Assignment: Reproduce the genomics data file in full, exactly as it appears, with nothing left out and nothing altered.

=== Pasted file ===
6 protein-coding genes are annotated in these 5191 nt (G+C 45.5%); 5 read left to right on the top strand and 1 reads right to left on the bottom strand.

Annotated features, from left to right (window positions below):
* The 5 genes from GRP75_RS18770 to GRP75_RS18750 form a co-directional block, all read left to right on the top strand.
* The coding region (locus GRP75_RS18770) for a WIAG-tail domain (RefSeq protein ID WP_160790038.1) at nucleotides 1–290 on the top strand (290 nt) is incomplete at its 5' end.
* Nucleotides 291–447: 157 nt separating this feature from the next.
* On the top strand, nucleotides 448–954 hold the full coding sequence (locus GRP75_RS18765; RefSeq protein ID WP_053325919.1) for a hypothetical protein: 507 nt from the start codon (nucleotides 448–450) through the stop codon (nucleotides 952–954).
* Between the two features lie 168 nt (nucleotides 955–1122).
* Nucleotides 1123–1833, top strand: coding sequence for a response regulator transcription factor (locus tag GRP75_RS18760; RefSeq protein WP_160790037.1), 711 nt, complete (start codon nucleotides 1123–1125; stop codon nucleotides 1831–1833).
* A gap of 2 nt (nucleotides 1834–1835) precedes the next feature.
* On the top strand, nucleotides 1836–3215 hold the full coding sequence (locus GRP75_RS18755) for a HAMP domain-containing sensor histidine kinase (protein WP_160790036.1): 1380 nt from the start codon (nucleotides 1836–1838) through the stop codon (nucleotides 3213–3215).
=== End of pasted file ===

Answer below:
6 protein-coding genes are annotated in these 5191 nt (G+C 45.5%); 5 read left to right on the top strand and 1 reads right to left on the bottom strand.

Annotated features, from left to right (window positions below):
* The 5 genes from GRP75_RS18770 to GRP75_RS18750 form a co-directional block, all read left to right on the top strand.
* The coding region (locus GRP75_RS18770) for a WIAG-tail domain (RefSeq protein ID WP_160790038.1) at nucleotides 1–290 on the top strand (290 nt) is incomplete at its 5' end.
* Nucleotides 291–447: 157 nt separating this feature from the next.
* On the top strand, nucleotides 448–954 hold the full coding sequence (locus GRP75_RS18765; RefSeq protein ID WP_053325919.1) for a hypothetical protein: 507 nt from the start codon (nucleotides 448–450) through the stop codon (nucleotides 952–954).
* Between the two features lie 168 nt (nucleotides 955–1122).
* Nucleotides 1123–1833, top strand: coding sequence for a response regulator transcription factor (locus tag GRP75_RS18760; RefSeq protein WP_160790037.1), 711 nt, complete (start codon nucleotides 1123–1125; stop codon nucleotides 1831–1833).
* A gap of 2 nt (nucleotides 1834–1835) precedes the next feature.
* On the top strand, nucleotides 1836–3215 hold the full coding sequence (locus GRP75_RS18755) for a HAMP domain-containing sensor histidine kinase (protein WP_160790036.1): 1380 nt from the start codon (nucleotides 1836–1838) through the stop codon (nucleotides 3213–3215).